Chinese influence grows in Brazilian power sector

Chinese power conglomerates are being welcomed in Brazil at a time when proposed Beijing-driven power takeovers are experiencing opposition in North America, Europe and Australia.

Just last week the Australian government intervened to halt the sale of some of its grid infrastructure to Chinese interests, however the influence of the Asian giant is seeing no such resistance in Brazil, where the country’s recession, high debt and looser takeover barriers are encouraging foreign acquisition.
Brazilian eye
Since the start of 2015, Chinese companies have been involved in three of the six largest announced electricity mergers in Brazil, according to Thomson Reuters deals intelligence data. The number is poised to grow significantly in the coming months as debt-laden targets speed up their sale for prices and conditions deemed as attractive by the Chinese.

Last month, State Grid bought construction conglomerate Camargo Correa SA's 23.6 percent stake in CPFL Energia SA for $1.8bn. Meanwhile China Three Gorges Corp is actively scouting for potential power assets.

"There are multiple opportunities and potential purchases that we are analysing ... we want to become a relevant player," Li Yinsheng, the chief executive officer of the local unit of Three Gorges, the world's largest hydroelectric power producer, told Reuters in an interview.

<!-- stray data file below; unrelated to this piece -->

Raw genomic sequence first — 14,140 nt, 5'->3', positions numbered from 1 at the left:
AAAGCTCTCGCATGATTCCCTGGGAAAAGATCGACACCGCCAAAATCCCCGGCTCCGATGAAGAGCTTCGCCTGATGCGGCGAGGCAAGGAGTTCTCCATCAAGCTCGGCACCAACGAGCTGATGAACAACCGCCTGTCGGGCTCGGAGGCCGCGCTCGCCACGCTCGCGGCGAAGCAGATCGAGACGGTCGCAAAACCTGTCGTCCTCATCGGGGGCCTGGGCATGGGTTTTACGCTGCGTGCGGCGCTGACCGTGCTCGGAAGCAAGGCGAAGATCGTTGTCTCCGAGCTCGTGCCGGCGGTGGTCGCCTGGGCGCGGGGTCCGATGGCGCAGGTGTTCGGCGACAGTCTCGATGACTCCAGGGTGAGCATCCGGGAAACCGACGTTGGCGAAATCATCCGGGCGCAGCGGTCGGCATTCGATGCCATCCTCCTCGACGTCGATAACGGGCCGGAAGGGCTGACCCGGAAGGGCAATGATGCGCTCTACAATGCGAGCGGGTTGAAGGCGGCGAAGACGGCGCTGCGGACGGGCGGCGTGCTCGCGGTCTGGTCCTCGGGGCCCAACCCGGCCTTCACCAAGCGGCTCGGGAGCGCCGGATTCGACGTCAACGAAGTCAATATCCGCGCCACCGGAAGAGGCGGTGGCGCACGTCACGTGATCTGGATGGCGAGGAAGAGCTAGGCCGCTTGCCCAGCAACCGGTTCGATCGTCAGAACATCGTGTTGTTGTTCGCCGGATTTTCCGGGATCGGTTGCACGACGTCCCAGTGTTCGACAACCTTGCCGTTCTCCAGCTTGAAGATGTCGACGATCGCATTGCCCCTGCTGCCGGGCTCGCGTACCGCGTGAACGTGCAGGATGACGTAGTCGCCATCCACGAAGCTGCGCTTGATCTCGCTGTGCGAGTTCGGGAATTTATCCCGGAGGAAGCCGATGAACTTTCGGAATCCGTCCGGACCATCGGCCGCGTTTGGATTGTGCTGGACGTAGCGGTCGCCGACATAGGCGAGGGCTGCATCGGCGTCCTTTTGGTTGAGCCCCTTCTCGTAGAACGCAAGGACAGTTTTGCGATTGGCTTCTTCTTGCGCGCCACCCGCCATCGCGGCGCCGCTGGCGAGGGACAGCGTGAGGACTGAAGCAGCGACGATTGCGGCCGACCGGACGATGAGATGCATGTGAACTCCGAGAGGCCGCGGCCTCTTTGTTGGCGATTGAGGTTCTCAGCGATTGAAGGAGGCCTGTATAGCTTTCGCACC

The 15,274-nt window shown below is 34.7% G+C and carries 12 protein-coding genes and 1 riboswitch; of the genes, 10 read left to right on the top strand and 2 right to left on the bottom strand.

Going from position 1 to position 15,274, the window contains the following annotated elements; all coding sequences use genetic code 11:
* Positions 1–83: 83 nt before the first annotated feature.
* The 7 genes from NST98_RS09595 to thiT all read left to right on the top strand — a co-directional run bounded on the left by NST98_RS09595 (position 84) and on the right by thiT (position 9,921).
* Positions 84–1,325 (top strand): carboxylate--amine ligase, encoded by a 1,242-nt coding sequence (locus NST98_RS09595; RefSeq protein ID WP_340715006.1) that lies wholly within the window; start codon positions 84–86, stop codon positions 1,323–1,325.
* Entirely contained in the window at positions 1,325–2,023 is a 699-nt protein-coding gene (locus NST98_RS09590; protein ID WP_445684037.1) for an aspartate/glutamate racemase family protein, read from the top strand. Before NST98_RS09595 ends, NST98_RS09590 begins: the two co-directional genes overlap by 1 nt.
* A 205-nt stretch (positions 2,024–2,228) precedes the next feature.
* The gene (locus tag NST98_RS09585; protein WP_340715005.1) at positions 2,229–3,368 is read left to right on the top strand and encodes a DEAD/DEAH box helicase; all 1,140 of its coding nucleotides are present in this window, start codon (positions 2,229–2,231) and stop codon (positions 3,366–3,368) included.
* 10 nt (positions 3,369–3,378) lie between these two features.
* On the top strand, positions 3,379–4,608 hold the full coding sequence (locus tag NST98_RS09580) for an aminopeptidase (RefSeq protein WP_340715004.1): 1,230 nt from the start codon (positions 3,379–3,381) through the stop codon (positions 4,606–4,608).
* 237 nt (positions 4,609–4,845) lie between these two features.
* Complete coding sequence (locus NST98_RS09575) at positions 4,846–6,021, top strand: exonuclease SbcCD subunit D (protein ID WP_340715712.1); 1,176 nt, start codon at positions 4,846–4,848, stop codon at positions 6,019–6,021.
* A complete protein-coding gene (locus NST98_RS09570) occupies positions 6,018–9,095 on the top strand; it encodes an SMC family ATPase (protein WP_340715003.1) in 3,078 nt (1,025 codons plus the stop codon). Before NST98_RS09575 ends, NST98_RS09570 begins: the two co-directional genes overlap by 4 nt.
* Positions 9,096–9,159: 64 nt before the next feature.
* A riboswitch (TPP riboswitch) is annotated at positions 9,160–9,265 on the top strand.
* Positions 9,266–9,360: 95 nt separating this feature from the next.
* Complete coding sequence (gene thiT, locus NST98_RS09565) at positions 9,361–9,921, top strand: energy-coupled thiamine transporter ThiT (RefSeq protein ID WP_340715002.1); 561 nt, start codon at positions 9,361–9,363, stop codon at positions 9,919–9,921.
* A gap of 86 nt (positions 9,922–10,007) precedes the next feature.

Brazilian Mines and Energy Minister Fernando Coelho has repeatedly said he has "no prejudices" against Chinese takeovers.

Brazil has become State Grid's No. 2 M&A destination since 2010, accounting for 23 per cent of the $20.1bn it spent on acquisitions during that period, while Brazil acquisitions represented 15 per cent of Three Gorges's $27.8bn worth of M&A deals in this timeframe.

Chinese involvement in Brazil also helps Chinese suppliers to the industry that are struggling with a domestic slowdown, executives and analysts said.



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